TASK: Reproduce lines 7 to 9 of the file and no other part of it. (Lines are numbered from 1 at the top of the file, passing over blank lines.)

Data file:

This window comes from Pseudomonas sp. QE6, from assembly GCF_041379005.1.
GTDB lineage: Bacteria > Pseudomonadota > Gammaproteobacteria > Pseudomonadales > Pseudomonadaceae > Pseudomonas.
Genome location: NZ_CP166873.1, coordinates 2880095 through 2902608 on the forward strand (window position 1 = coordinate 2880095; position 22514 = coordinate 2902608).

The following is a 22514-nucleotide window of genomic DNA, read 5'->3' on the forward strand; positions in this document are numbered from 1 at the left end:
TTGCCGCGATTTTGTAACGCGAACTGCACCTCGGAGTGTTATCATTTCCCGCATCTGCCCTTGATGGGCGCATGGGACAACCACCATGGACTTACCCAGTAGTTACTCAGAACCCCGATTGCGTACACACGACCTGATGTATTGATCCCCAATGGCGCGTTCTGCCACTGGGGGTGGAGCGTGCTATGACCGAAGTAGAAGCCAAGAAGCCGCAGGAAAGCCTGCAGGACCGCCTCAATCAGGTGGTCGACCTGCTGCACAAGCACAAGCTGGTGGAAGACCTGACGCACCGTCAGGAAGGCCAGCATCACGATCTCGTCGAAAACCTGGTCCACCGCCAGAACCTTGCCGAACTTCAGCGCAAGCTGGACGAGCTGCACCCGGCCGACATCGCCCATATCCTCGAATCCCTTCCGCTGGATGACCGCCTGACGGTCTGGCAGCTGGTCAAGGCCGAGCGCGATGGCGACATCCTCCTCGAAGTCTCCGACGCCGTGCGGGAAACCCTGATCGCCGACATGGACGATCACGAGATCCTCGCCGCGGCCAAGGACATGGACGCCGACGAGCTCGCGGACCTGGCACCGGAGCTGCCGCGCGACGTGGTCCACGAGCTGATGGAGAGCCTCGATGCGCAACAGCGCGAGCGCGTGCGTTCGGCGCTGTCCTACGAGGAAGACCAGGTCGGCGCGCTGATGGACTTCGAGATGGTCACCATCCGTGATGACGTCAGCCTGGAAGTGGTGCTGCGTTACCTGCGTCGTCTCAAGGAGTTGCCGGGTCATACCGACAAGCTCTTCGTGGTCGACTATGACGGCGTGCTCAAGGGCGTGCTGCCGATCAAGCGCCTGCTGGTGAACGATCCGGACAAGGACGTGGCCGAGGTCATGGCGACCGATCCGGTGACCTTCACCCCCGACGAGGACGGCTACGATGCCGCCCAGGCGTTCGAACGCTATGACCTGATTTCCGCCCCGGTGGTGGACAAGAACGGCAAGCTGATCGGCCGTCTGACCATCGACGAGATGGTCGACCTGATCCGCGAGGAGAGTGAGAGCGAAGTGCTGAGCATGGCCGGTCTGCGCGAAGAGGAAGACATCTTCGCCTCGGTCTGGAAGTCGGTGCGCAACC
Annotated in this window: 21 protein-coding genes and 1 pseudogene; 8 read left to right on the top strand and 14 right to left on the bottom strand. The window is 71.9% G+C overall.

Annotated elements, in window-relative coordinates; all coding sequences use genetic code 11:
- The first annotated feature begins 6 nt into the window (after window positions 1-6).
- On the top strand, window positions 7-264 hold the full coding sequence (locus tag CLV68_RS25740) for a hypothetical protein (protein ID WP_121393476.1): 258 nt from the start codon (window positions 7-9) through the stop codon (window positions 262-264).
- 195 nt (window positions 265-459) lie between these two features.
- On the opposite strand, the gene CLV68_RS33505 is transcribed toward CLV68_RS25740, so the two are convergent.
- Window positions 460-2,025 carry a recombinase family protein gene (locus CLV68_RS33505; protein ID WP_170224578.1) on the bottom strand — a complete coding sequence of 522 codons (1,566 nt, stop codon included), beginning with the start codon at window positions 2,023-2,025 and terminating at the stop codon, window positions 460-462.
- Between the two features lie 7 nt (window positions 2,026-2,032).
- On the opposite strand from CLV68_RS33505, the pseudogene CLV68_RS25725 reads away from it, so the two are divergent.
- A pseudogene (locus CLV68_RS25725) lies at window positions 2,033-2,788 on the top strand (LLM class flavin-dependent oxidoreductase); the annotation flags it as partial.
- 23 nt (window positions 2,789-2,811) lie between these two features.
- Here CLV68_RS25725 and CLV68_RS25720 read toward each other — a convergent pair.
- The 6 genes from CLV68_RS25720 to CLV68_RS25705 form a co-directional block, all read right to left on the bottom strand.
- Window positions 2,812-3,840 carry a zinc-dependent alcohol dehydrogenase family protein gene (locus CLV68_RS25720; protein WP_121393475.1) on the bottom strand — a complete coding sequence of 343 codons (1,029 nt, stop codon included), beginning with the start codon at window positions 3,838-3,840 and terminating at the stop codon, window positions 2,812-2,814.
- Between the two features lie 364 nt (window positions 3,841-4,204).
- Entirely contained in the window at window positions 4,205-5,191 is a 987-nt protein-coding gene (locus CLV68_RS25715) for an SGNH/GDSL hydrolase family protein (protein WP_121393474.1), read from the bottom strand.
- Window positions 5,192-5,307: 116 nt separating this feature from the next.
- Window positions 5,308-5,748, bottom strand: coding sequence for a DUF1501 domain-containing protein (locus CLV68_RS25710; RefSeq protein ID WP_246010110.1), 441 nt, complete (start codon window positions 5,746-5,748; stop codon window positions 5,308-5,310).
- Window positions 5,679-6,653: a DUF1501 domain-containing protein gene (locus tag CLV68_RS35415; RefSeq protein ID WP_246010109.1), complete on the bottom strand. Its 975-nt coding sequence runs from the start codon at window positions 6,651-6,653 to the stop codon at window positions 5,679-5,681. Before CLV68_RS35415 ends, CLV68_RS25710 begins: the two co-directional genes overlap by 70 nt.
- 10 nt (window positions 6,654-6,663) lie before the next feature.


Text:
Annotated elements, in window-relative coordinates; all coding sequences use genetic code 11:
- The first annotated feature begins 6 nt into the window (after window positions 1-6).
- On the top strand, window positions 7-264 hold the full coding sequence (locus tag CLV68_RS25740) for a hypothetical protein (protein ID WP_121393476.1): 258 nt from the start codon (window positions 7-9) through the stop codon (window positions 262-264).